In Montana, a ballot measure seeks to declare that an embryo or fetus is a legal person with a right to medical care. It would impose a felony criminal penalty of up to 20 years in prison and a $50,000 fine on any health care worker who does not intervene in the event of an unsuccessful abortion resulting in a live birth.
After voters weigh in on ballot measures, abortion is certain to be a top-tier issue for state legislatures returning early next year — and a regular flashpoint between voters, lawmakers, the courts and activists for years to come.
Elections and government
Top five: Voting for just one party or candidate is increasingly going out of style. New York City, Alaska and Maine — among dozens of others cities across the US — have established ranked choice voting in the past two decades, letting voters list their top picks for a single office.
Nevadans hoping to follow Alaska and Maine’s example will have the opportunity to vote on a ranked-choice system and establish open primaries. Voters could cast a primary ballot without party affiliation and rank five candidates during general elections.
A ballot measure in Nevada this fall would open up the closed party primaries to the one-third of voters in the state who do not identify as Republicans or Democrats. While the measure polled well with voters in August, prominent Democrats, including Gov. Steve Sisolak and Sens. Jacky Rosen (D-Nev.) and Catherine Cortez Masto (D-Nev.), have voiced strong opposition.
Citizens only: Ohioians are being asked to weigh in on the Citizenship Voting Requirement Amendment, which seeks to bar municipal governments from allowing noncitizens to participate in local elections. New York City is the only major city to pass a law letting noncitizens vote — although a judge has put it on hold — along with about a dozen towns across the country. But after the Ohio village of Yellow Springs passed a measure in 2019 attempting to join them, Secretary of State Frank LaRose and Republican legislators moved to intercept. Five other states already include language in their constitutions to explicitly ban non-citizens from voting.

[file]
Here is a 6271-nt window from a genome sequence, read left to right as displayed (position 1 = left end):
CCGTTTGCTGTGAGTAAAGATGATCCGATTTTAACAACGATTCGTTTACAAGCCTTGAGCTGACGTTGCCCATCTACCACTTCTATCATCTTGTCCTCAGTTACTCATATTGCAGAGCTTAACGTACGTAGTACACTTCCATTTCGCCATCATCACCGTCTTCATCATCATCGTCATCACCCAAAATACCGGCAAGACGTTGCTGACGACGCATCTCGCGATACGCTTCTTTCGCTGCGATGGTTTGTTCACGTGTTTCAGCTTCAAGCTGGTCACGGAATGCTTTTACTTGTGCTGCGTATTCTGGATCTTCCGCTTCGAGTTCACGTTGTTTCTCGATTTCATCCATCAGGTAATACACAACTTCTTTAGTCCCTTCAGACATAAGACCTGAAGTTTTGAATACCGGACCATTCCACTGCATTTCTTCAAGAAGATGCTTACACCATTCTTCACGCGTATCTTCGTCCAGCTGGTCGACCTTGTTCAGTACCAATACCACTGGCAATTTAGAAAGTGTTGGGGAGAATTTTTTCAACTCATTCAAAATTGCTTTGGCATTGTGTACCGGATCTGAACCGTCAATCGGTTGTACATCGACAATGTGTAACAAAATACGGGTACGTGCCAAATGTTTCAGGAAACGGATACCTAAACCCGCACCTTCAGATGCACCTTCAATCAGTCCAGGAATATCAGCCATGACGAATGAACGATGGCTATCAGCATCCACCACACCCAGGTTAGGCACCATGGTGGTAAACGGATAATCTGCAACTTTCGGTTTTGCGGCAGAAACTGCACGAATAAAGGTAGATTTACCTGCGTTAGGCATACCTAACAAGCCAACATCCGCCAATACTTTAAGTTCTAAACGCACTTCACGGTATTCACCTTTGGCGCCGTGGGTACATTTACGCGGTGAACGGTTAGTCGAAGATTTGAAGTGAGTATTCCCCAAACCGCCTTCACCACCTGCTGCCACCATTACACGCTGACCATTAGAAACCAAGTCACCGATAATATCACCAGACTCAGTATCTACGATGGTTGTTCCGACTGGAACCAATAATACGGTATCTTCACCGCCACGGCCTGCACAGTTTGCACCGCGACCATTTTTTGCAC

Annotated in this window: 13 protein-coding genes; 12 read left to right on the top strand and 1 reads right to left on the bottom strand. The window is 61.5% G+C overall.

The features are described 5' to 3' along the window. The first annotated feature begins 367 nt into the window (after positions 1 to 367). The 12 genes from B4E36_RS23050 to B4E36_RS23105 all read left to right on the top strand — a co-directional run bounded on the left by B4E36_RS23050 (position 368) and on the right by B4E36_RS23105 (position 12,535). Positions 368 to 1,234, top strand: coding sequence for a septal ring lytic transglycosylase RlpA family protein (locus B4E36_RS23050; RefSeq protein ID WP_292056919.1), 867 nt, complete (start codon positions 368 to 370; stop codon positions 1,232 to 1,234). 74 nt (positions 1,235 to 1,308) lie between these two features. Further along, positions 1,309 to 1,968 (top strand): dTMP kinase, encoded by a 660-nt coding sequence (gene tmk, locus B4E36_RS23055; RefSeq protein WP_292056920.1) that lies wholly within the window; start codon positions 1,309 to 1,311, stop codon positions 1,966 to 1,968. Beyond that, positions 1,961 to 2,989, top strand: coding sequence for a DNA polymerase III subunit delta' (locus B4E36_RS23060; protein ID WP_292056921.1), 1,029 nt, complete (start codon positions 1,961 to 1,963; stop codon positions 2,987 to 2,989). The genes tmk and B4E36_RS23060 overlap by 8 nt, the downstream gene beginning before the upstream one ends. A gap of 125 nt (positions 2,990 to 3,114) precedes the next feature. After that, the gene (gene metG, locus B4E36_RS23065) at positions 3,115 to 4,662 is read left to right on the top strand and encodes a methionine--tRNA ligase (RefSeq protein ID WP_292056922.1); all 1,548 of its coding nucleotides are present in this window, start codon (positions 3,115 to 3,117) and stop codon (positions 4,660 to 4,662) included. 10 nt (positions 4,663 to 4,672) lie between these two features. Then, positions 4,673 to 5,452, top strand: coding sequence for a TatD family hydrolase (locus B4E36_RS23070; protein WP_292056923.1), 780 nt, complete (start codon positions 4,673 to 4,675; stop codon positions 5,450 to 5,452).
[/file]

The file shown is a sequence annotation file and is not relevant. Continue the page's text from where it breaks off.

Misc.: North Dakotans will vote on creating term limits for governor and state legislators, while Oregonians could decide to excuse their lawmakers for “unexplained absenteeism.” The latter measure aims to stop Republicans from using walkouts or mass absences to block legislation, reports the Oregon Capital Chronicle — something GOP lawmakers did in 2019, 2020 and 2021 to stall votes on legislation related to guns and climate change, and to protest Covid-19 restrictions.
Tennesseans will decide whether to lift a ban on letting religious ministers run for state office, while Wyoming voters may raise the retirement age for judges from 70 to 75.
The 13th Amendment prohibits slavery, with one notable clause: “except as a punishment for crime.” Nineteen states still have some version of that language in their constitution — and five are looking to cut it this year. The protests against police brutality that broke out across the country after the killing of George Floyd in 2020 created an opening to push several states to revisit vestiges of slavery and discrimination legislators had rarely been moved to address. Now, Alabama, Louisiana, Vermont, Oregon and Tennessee are positioned to remove language that allows slavery or indentured servitude as legal punishments.
Some activists hope that renewed conversation about such exceptions will extend to requiring people in prison and correctional facilities to be paid for their labor — a discussion that came about in other states that did away with the clause like Colorado in 2018 and Nebraska in 2020.
Labor and wages
Pay raises: Congress has not increased the federal minimum wage since 2009, but every election cycle sees a handful of states raise their own floor. This year, Nebraskans will consider establishing their first: a $15 per hour minimum by 2026. And Nevadans are looking at boosting theirs from $10.50 per hour to $12 by 2024.
Washington, DC, saw its minimum wage for non-tipped employees increase to $16.10 per hour in July, when a 2016 ballot initiative took effect. While that measure also boosted wages to $5.35 per hour for jobs centered on tips, voters are now being asked whether both should be $16.10.